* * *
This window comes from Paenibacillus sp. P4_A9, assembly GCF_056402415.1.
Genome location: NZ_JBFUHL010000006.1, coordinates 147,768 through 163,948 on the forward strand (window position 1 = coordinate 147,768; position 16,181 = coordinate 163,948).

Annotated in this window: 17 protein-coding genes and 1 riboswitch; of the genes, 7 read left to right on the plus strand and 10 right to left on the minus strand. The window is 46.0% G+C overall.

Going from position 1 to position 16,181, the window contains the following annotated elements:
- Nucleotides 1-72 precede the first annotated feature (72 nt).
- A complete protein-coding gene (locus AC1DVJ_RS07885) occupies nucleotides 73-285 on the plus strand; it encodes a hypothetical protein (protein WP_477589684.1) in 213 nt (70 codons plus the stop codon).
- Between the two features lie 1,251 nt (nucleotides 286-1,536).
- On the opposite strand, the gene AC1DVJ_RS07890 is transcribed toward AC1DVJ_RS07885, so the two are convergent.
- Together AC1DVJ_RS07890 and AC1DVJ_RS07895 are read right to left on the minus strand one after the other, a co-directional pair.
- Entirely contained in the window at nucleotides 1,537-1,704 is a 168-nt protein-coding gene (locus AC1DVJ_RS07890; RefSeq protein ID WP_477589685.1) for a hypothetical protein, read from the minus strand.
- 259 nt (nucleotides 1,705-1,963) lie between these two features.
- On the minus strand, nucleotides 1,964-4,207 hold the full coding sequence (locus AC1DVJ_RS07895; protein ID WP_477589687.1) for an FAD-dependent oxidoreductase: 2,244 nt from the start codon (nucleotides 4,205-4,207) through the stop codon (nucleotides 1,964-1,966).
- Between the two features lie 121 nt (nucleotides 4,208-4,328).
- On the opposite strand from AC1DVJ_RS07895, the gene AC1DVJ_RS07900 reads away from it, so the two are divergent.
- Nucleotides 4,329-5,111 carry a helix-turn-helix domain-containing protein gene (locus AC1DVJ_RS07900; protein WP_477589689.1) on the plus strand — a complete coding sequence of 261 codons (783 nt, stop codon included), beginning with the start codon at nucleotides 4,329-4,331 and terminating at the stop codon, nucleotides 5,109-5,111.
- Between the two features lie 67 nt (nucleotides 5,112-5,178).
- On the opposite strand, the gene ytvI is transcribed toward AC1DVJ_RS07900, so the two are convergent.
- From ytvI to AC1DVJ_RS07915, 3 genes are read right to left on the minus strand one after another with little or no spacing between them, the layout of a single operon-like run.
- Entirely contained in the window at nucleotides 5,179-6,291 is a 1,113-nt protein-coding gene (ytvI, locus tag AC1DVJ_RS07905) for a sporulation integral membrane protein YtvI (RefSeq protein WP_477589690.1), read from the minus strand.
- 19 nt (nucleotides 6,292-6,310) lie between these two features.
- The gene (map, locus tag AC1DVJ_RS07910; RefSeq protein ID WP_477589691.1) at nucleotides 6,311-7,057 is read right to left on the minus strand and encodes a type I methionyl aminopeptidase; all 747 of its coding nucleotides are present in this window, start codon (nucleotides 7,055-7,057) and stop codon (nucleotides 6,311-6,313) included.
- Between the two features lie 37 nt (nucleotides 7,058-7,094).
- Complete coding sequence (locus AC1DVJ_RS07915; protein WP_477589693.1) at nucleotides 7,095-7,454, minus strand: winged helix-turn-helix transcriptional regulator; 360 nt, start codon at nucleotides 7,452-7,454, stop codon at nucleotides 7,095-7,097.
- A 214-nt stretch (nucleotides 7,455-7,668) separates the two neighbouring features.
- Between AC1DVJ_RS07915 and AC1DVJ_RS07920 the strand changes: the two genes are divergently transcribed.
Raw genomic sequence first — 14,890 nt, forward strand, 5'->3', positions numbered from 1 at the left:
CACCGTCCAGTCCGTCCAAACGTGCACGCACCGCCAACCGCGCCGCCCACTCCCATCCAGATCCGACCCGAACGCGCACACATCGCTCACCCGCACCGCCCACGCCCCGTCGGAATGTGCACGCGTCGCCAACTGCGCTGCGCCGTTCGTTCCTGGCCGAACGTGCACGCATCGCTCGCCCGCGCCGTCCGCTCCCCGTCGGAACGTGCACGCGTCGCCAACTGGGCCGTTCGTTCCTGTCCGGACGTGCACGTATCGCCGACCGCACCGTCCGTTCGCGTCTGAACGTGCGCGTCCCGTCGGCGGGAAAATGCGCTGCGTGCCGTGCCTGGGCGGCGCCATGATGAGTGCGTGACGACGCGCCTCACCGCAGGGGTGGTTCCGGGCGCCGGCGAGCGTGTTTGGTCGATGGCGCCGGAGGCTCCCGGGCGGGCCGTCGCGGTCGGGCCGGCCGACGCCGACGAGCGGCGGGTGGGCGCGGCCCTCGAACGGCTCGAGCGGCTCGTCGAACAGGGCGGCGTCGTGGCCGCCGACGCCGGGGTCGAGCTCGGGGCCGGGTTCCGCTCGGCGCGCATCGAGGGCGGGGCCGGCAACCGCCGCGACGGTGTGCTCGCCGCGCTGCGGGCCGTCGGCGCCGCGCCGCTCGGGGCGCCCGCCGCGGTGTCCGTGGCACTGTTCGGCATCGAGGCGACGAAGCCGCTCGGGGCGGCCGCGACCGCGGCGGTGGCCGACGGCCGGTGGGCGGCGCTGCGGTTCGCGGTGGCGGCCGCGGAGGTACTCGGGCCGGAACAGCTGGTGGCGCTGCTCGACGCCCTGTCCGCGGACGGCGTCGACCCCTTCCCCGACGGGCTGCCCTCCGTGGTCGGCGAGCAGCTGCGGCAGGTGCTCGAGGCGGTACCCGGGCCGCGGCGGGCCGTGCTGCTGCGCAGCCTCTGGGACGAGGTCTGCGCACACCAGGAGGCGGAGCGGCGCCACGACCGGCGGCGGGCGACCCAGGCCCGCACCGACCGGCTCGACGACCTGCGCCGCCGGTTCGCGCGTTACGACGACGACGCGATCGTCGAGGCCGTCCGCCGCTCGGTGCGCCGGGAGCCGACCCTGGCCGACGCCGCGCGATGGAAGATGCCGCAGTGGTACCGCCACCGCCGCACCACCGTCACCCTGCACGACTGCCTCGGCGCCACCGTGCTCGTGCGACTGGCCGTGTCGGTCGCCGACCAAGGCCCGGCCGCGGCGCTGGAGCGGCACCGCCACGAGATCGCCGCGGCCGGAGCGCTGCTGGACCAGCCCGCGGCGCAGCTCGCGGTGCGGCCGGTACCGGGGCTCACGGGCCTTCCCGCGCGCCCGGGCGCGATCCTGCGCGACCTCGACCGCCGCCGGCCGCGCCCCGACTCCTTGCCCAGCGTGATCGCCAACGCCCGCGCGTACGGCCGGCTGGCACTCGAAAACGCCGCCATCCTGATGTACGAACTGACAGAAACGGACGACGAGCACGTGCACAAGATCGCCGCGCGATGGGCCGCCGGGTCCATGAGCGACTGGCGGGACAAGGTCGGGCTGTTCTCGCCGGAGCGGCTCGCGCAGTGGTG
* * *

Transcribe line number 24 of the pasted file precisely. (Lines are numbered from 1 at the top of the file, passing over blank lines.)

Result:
- A 214-nt stretch (nucleotides 7,455-7,668) separates the two neighbouring features.